Doctors diagnose cerebral palsy by testing an infant's motor skills and ordering specialized medical tests.
Motor Skills – doctors will look for:
- slow development
- abnormal muscle tone
- unusual posture
- reflexes cues such as Moro cue
- early development of hand preference
Specialized Medical Test – doctors will analyze and review:
- CT, MRI to reveal areas of the brain that are underdeveloped with abnormal cysts or other physical problems.
- Ultrasonography. This technique bounces sound waves off the brain and uses the pattern of echoes to form a picture, or sonogram, of its structures. Ultrasonography can be used in infants before the bones of the skull harden and close. Although it is less precise than CT and MRI scanning, this technique can detect cysts and structures in the brain, is less expensive, and does not require long periods of immobility.
Review Other Conditions Linked to CP:
- seizure disorders
- mental impairment
- hearing problems
Apgar Scoring for Newborns
A score is given for each sign at one minute and five minutes after the birth. If there are problems with the baby an additional score is given at 10 minutes. A score of 7-10 is considered normal, while 4-7 might require some resuscitative measures, and a baby with apgars of 3 and below requires immediate resuscitation.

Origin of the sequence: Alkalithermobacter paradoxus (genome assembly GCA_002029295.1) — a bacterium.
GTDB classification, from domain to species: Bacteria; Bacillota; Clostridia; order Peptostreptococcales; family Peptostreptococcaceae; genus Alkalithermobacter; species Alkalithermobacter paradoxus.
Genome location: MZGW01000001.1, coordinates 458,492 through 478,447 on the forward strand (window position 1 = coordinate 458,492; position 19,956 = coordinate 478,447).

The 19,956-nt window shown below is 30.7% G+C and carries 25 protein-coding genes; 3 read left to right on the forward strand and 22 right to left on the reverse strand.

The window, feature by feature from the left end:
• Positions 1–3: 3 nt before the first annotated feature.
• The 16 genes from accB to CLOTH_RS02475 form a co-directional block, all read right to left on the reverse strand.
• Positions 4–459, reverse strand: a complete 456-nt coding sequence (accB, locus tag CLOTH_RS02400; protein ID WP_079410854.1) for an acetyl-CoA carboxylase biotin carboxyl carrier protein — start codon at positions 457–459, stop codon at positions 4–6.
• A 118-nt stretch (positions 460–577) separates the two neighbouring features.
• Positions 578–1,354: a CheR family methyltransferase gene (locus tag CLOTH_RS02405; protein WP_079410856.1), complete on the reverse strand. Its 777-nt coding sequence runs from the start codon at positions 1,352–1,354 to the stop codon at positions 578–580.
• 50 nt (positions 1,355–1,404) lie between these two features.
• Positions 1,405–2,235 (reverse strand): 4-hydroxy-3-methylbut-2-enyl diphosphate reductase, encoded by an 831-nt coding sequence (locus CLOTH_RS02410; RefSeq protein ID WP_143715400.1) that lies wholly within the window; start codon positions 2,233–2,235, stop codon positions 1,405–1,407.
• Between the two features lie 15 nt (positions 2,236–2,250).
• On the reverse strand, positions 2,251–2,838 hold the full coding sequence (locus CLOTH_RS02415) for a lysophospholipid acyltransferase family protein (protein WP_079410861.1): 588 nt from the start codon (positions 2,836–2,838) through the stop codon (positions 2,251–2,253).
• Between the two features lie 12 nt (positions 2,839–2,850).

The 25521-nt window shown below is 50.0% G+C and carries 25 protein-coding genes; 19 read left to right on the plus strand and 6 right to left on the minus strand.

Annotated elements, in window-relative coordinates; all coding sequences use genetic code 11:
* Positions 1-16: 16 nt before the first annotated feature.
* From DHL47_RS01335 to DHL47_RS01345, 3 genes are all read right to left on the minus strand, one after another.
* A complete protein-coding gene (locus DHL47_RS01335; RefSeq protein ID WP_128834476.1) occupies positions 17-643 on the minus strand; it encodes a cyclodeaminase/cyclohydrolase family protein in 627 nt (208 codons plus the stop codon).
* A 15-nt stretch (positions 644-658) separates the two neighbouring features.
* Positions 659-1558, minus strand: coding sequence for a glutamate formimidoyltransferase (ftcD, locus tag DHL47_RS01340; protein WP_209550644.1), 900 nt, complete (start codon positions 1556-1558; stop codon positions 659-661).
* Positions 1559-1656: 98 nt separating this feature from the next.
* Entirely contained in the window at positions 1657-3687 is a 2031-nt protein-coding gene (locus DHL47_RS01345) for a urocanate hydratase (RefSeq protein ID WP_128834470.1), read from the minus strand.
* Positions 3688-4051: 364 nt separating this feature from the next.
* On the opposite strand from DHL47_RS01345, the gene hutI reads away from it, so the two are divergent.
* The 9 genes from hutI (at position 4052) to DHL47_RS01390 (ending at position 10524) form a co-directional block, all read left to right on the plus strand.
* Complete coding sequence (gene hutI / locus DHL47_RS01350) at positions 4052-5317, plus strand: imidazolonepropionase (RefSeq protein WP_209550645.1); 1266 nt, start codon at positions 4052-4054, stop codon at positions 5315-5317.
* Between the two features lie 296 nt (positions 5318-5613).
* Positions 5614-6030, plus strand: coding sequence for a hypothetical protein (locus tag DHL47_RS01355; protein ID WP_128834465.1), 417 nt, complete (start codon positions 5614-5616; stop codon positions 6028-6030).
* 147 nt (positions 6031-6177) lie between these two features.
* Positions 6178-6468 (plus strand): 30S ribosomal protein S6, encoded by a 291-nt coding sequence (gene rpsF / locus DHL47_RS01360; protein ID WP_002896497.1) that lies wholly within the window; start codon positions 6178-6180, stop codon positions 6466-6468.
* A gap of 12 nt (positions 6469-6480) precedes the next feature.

|Sign||0 Points||1 Point||2 Points|
|A||Appearance (Skin Color)||Blue-gray, pale all over||Normal, except for extremities||Normal over entire body|
|P||Pulse||Absent||Below 100 bpm||Above 100 bpm|
|G||Grimace (Reflex Irritability)||No Response||Grimace||Sneeze, cough, pulls away|
|A||Activity (Muscle Tone)||Absent||Arms and Legs Flexed||Active Movement|
|R||Respiration||Absent||Slow, irregular||Good, crying|
The Apgar score was published in 1953. Ten years later an acronym was reported in the Journal of the American Medical Association that helpled teach the Apgar score by using the letters of Dr. Virginia Apgar's last name. This acronym was co-authored by Dr. Joseph Butterfield.
Dr. Virginia Apgar's test for babies
When a baby is born, the new parents immediately memorize the child's weight, length and time of birth. But there's an equally important vital statistic they frequently note: the child's "Apgar score."
Dr. Virginia Apgar, a Westfield, NJ native, developed the now famous test that measures the infant's physical condition minutes after birth. Her efforts led at least one health official to credit her with doing more to improve the health of mothers, babies and the unborn than perhaps anyone this century.